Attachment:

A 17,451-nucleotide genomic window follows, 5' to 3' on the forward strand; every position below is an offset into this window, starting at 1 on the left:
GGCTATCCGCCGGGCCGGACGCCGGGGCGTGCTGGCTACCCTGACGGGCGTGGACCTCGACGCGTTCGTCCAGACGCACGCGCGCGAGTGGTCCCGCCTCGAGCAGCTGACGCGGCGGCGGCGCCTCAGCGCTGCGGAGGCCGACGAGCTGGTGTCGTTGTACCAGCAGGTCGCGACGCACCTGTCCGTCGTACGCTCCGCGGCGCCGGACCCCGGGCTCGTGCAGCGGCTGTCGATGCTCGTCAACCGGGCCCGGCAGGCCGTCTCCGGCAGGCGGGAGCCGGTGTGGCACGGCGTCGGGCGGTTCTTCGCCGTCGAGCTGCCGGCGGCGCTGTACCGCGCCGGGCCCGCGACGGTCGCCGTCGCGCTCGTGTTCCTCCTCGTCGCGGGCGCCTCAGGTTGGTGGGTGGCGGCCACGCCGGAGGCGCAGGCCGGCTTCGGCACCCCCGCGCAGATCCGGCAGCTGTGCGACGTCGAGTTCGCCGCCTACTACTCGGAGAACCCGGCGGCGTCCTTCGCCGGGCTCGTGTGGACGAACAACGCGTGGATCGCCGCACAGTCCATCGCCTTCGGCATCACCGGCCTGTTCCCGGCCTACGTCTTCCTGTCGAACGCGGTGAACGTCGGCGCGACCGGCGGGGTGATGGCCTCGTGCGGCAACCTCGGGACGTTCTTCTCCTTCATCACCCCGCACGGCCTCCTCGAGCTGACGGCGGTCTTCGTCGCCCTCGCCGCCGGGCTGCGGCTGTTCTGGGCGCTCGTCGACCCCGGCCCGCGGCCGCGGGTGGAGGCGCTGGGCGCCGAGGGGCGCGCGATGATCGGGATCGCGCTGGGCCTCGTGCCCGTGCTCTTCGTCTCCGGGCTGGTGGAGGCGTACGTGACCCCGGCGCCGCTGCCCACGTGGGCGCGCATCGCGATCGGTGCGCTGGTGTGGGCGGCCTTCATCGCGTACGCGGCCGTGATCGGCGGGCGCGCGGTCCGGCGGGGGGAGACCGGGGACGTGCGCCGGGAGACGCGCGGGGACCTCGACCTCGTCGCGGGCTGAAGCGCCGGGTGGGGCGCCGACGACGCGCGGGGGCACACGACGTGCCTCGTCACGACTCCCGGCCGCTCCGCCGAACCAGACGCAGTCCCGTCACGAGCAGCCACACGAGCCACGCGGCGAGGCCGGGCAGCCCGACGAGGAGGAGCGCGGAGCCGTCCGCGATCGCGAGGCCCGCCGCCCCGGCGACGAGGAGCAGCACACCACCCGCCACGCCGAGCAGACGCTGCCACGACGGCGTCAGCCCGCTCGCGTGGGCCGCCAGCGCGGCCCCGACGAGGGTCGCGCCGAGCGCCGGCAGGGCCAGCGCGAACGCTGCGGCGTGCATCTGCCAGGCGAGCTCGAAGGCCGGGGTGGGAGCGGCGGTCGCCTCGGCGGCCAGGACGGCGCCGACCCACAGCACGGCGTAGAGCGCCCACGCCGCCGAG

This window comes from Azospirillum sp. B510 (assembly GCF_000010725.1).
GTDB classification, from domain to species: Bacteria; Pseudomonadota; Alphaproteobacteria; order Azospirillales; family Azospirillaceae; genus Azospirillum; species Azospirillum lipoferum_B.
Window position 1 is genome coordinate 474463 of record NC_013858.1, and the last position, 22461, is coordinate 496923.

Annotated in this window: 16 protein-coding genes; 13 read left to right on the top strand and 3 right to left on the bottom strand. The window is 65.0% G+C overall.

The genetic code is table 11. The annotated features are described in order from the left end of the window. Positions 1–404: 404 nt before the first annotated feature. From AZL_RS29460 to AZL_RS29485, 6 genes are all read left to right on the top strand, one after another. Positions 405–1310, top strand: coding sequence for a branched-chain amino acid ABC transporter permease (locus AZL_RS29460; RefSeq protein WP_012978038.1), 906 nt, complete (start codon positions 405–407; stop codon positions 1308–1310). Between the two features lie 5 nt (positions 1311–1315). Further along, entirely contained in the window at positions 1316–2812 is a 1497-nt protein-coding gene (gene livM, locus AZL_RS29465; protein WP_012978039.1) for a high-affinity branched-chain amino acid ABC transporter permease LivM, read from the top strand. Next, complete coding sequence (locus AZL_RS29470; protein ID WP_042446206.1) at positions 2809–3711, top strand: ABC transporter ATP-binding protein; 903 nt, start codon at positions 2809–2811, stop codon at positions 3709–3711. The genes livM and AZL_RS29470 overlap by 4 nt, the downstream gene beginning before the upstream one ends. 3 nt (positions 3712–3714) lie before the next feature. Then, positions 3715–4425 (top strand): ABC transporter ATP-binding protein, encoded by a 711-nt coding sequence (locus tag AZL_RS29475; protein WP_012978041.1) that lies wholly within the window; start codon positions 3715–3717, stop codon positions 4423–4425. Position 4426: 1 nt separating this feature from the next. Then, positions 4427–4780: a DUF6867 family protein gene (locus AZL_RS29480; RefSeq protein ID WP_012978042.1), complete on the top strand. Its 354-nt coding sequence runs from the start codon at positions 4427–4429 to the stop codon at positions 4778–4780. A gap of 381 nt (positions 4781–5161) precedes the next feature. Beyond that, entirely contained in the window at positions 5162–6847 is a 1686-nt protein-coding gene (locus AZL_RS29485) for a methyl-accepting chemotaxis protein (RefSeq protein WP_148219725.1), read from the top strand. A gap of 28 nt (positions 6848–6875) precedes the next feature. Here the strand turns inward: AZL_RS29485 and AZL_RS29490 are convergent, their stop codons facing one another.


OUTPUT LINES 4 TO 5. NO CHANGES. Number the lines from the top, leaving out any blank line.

GTDB classification, from domain to species: Bacteria; Pseudomonadota; Alphaproteobacteria; order Azospirillales; family Azospirillaceae; genus Azospirillum; species Azospirillum lipoferum_B.
Window position 1 is genome coordinate 474463 of record NC_013858.1, and the last position, 22461, is coordinate 496923.